“I heard that crack!”
On the Rocks – The Woodstock Times – June 18, 2021
Updated by Robert and Johanna Titus
Being a scientist means that you are going to end up knowing a lot of smart people and I no exceptions to that rule. But we have only ever known a handful of geniuses. One of those is our friend, photographer Vincent Bilotta, who lives in Palenville and works throughout the Catskills. It is hard to define real genius, but you know it when you encounter it. Take a look at some of his photos and you will see.
We had, for years, been trying to take a picture of a geological feature that lies beneath the stone bridge at the top of Plattekill Clove. That’s at a gorge called Devil’s Kitchen, which is one of the most scenic parts of this very scenic clove. It’s dark down there, underneath the bridge, and we just never could get a good picture. Vincent, the genius, not only took a good photo but he produced a great one. He has kindly let me use his image to illustrate today’s column.
The feature we are speaking of is seen left of center in the photo. Take a look and see the structure that looks like a gigantic, petrified bird feather. It’s three or four feet across so don’t worry, no bird produced this. It is what structural geologists, logically enough, call a “plumose structure” and it has quite a story behind it.
The rock it is seen upon is Devonian in age; it is about 380 million years old. It is sandstone and probably its sand was deposited in the channel of a Devonian river. It hardened into rock and subsequently it became involved in one of the great mountain building events in Earth history. That would be the Acadian Orogeny, an event that produced an early version of the Appalachians, called the Acadian Mountains. The rocks we see here were involved in the uplift. They once lay deep within the bowels of those ancient mountains. There were subjected, back then, to truly intense pressures. The rocks you are looking at were, for a long time, buried under a mile or more of bedrock. Imagine the pressure that produced!
Our rocks were squeezed by all that pressure. It is difficult to imagine rocks being compressed but that really can happen. Typically, rocks have a good deal of “give” to them and they can absorb the stress, pretty well. It is much later that they encounter trouble.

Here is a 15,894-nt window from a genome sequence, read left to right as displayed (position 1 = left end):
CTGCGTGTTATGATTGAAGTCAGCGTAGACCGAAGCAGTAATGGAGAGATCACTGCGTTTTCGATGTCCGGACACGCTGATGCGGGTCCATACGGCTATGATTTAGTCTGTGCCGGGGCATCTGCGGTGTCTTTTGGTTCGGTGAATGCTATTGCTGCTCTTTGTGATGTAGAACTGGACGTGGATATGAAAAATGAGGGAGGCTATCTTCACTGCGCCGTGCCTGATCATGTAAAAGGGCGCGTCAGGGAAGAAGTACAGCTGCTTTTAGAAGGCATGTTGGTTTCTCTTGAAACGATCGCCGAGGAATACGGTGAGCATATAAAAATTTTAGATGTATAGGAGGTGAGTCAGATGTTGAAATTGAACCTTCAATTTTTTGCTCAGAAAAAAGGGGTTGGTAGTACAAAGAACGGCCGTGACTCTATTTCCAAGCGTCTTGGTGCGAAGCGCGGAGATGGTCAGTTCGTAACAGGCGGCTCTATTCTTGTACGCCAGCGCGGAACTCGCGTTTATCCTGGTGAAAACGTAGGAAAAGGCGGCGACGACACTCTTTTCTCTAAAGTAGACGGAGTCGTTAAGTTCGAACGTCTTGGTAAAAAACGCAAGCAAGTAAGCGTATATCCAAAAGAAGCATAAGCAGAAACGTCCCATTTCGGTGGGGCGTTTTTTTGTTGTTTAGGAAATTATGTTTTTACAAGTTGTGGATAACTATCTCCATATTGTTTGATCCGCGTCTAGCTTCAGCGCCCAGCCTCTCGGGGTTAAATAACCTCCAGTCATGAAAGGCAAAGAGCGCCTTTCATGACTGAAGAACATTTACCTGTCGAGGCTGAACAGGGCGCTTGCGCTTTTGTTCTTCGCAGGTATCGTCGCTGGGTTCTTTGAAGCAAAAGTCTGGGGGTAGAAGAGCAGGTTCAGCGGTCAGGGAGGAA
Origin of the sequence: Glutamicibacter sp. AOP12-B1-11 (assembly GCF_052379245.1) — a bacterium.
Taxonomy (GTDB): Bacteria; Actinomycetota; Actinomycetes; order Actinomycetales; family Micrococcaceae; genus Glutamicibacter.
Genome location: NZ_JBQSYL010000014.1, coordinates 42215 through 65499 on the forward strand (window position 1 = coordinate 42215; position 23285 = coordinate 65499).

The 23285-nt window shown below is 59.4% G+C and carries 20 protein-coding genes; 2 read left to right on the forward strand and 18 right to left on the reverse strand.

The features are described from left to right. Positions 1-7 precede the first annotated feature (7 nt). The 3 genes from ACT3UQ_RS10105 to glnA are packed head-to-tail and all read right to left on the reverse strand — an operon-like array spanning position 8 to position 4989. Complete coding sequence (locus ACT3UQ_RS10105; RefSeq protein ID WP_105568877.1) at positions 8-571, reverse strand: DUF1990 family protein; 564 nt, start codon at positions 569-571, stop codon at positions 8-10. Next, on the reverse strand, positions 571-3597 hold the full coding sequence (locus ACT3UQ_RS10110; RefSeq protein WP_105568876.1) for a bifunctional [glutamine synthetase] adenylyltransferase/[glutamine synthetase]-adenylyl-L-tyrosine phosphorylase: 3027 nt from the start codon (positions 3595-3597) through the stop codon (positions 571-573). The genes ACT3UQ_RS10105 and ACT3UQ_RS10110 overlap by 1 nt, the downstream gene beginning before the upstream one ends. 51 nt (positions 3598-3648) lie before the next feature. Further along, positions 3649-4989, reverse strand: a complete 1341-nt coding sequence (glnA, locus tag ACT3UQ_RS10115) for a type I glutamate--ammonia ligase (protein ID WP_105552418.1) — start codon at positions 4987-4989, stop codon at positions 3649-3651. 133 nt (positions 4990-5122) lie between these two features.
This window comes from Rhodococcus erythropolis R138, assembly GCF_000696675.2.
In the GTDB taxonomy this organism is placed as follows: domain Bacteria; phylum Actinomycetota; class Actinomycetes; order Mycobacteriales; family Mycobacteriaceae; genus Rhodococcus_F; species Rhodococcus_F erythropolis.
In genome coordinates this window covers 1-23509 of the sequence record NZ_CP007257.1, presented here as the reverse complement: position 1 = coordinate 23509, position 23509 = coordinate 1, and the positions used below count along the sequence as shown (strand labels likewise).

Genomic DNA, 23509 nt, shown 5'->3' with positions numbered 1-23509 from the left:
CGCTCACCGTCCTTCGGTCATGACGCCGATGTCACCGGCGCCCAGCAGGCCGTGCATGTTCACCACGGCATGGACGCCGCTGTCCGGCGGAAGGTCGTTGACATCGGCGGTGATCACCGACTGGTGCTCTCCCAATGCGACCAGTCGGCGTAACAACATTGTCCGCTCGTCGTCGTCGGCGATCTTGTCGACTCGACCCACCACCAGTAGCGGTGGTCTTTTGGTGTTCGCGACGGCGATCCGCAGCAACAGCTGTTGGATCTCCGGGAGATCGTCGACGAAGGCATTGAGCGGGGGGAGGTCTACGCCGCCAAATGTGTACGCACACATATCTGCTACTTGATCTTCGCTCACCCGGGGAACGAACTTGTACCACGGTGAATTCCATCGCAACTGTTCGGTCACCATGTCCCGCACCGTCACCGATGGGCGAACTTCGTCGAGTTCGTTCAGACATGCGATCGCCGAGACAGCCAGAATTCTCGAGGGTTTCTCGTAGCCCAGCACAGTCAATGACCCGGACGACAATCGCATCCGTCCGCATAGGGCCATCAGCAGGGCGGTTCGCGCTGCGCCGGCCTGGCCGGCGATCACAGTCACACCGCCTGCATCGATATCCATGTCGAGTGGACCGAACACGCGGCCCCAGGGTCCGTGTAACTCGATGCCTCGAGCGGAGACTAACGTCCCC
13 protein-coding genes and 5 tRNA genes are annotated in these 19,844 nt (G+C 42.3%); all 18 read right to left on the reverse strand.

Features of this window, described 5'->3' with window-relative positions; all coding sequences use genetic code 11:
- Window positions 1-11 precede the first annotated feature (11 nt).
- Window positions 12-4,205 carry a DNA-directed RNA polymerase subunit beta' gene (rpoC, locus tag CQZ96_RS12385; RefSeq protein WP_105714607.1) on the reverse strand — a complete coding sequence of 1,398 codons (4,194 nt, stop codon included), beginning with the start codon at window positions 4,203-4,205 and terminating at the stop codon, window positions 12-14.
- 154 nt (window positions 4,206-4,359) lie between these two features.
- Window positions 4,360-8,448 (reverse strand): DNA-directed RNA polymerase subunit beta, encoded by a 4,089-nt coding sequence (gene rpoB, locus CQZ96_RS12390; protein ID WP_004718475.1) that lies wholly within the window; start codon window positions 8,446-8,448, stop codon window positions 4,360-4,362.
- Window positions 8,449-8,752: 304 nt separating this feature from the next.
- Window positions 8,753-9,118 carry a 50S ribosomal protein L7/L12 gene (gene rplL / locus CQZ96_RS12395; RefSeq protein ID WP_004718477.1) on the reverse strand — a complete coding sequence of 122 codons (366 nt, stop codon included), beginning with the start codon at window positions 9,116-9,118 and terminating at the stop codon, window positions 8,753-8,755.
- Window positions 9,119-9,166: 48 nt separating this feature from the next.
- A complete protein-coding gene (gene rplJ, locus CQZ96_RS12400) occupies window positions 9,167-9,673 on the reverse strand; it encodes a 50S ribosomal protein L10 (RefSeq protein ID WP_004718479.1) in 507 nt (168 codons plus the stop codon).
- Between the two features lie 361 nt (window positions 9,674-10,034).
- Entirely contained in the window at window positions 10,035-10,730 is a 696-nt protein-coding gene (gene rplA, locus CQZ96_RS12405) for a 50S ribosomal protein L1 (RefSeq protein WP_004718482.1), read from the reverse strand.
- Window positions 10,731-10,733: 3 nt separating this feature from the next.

The mountain building event we are talking about involved a great landmass, called Avalonia, colliding with North America. That is where the compression came from. It only got worse, later on, when also Africa collided with North America. Mountain building collisions, however, only last so long. Eventually, what happened is that the collision ended, and, in fact, a breakup of the land masses occurred. Africa drifted back to the east toward where it is today. That released all the pressure that had compressed our rocks.
In this new relaxed state of affairs these rocks began to expand back to their original state. That’s when they became brittle, and that’s when the fracturing occurred. You see, a plumose structure is a special type of crack. Essentially, the fracturing begins at the base of the “feather” and expands away from that point. As the fissuring “ripples” through the rock it creates the plumose pattern. Take a good look at the photo, or better yet, go to the bridge at Devil’s Kitchen and see the real thing. You can easily imagine the fracturing passing through the rock.
This was an exciting moment; things happened fast. Some geologists think that the fracturing occurs at something that approaches the speed of sound! And it must have made a lot of noise too; we would imagine a very loud pop or snap. The surface that the plumose structure is on is a flat, nearly vertical plane. That is another aspect of the fracturing. We call such a fracture plane a joint; it is a special type of crack.
All this amounts to another of those most remarkable features, so often found in the rocks. This was not just a little bit of deformation; this must have been a real earth thumping event. For all practical purposes this is a petrified earthquake. Think about that for a moment. You can actually preserve the evidence of an ancient earthquake in the rocks!
And photograph it.
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